No matter where you decide to go, the most important thing you can do is call or write an admissions officer at that university, and they should be able to point you in the right direction. Their purpose is to help you make informed decisions about your education, and have many resources at their disposal to help with that goal. At UWP, they have an Admission Calendar that should give you some idea about when and what you should be doing to get into college.

      I hope this helps you, if you have any more questions, feel free to ask!

      As a quick sidenote to what jryan said about math, at UWP, you'll note that the Computer Information System (CIS) Major doesn't require anything past Calculus I, which is one reason I took that major. With a CIS major, you learn more about system design, how things fit together, and project management. Coding is a major part of the degree, however it is more centered on business appications of programming, rather than a scientific approach like a Software Engineering degree.

      Just like yourself -- I graduated high school with Algebra II as my highest level Math course. If I were to attempt a computer science degree, due to my Math limitations, I think I would really struggle to make it through. Comp Sci students are responsible for a lot of Math -- things like Calc III, numerical analysis, differemtial equations, and so on. If you're simply a little behind, thats one thing. But if you find yourself having trouble learning it, make sure you know what you are getting yourself into.

      Instead of going that route, I decided to take a two year degree in Computer Information Systems, which tends to be a well balanced computer degree. Along with some interesting system troubleshooting, you also get into various sorts of programming, networking, possibly even web development, and so on. You will have to get into some math. For me though, it was still challenging, but not prohibitive.

      I have since been hired as somewhat of a network administrator. Actually, my title is Internet Specialist. I do everything from administer a bunch of Linux boxes doing "Internet stuff" (www, email, dns, etc) to web application development. I certainly get my fair share of programming in -- usually with Perl. Both web application development and system admin is really helped through the use of Perl, along with other languages where appropriate.

      However, programming isn't all I do, and I really enjoy it that way. Dealing with Perl code is an incredible amount of fun, but the variety I'm offered by also getting to learn new technologies, protect systems from intruders, configuring/tweaking software, and all that other wonderful stuff that comes along with sysadmin is something I don't think I'd ever want to give up.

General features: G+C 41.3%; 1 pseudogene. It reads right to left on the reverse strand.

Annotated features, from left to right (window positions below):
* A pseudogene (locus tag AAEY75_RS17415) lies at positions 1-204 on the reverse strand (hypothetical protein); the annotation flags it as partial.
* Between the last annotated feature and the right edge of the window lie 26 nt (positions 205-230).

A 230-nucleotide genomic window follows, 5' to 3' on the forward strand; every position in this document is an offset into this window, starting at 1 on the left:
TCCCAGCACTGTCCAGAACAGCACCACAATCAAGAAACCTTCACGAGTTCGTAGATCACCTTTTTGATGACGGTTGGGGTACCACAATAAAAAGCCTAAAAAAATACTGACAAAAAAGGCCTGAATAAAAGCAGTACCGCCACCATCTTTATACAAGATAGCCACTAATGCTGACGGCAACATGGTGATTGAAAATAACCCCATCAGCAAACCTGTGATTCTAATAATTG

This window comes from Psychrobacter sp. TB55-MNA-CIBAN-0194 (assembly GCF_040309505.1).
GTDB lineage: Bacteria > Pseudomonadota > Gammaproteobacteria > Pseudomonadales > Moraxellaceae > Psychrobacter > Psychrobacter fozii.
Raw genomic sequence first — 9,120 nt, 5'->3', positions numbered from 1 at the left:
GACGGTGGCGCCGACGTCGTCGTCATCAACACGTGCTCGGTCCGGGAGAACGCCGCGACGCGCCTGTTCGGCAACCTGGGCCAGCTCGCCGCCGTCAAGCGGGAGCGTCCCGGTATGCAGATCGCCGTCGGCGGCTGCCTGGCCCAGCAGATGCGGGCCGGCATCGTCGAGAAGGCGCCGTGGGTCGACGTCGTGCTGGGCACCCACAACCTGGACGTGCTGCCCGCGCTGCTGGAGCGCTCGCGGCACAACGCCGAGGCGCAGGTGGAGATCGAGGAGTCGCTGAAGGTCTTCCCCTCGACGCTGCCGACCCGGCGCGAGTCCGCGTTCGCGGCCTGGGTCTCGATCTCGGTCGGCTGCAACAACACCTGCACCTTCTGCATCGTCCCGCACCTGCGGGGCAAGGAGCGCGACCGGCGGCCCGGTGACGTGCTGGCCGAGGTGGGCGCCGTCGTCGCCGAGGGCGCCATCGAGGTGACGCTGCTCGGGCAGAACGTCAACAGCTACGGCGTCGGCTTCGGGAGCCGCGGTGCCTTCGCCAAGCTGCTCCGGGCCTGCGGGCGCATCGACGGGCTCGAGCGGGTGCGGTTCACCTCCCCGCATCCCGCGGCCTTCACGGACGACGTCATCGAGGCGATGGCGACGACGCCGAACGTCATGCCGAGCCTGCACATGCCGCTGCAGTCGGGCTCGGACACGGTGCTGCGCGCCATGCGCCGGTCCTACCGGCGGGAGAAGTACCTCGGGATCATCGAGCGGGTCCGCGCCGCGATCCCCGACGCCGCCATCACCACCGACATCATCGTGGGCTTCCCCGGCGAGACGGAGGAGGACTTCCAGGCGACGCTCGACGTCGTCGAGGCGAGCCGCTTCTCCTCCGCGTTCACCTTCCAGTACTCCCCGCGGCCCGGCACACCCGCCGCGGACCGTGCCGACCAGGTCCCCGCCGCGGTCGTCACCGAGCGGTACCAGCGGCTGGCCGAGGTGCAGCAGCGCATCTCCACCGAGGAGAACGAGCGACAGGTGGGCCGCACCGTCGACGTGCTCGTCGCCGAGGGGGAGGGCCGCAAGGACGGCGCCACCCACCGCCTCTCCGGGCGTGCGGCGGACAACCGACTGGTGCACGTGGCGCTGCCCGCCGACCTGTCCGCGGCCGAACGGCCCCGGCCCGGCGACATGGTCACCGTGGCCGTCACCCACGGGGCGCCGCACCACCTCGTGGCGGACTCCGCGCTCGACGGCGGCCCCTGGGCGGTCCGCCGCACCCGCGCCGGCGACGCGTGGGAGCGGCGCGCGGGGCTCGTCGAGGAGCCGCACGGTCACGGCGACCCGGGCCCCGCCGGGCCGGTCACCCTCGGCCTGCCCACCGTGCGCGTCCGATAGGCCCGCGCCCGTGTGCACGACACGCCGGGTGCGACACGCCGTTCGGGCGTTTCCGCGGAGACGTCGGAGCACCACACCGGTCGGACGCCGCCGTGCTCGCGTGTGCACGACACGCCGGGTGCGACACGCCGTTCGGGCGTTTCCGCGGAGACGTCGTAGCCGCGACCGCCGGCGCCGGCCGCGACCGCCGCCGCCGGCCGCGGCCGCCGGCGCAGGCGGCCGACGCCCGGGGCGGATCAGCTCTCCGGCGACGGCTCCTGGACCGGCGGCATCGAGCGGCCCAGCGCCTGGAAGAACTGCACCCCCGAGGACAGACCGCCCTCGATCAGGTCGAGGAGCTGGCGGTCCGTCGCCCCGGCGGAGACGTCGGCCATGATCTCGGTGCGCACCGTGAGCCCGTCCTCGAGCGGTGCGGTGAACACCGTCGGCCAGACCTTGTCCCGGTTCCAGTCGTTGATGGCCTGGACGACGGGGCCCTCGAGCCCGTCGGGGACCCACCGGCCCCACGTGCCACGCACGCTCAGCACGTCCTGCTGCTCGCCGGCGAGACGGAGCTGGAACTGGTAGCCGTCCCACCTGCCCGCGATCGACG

Good luck!
      Just a tip, if you don't like math. Stay away from computer science in college; most programs at most colleges require up to the 5th-6th level calculus :)
      Actually, here at Colorado State, for CIS, you are required to take Calc I and II for business majors (as CIS is a business major here), and for CS, you are required to take Calc I and II for Scientists and Engineers, and for CS, you are also required to take Algebra I & II, Analytic Trig, and Matricies and Linear equations. By taking one more math class as an elective (typically Calc III) you can also get a Math minor (though I am not). The hardest part about calculus is actually sitting down and doing it. It really is intuitive, you just have to keep up and try to apply it to your assignments. I have had no problems with it.

      CIS and CS here are very different majors. Here, CIS majors are basically trained to do Sysadmin jobs and program on windows based platforms (the most complex they get is Visual Basic, and a light SQL course). The rest of the major is business oriented.

      CS here is the real difficult one. There is a class for everything from c, c++, java, lisp / prolog (sp?), database desgin, os design, compiler construction, graphics, machine learning, AI, etc. Unfortunately, there are no perl classes, though in several of the theoretical classes (like software Engineering I), you can use it for your projects.

      Hope this helps!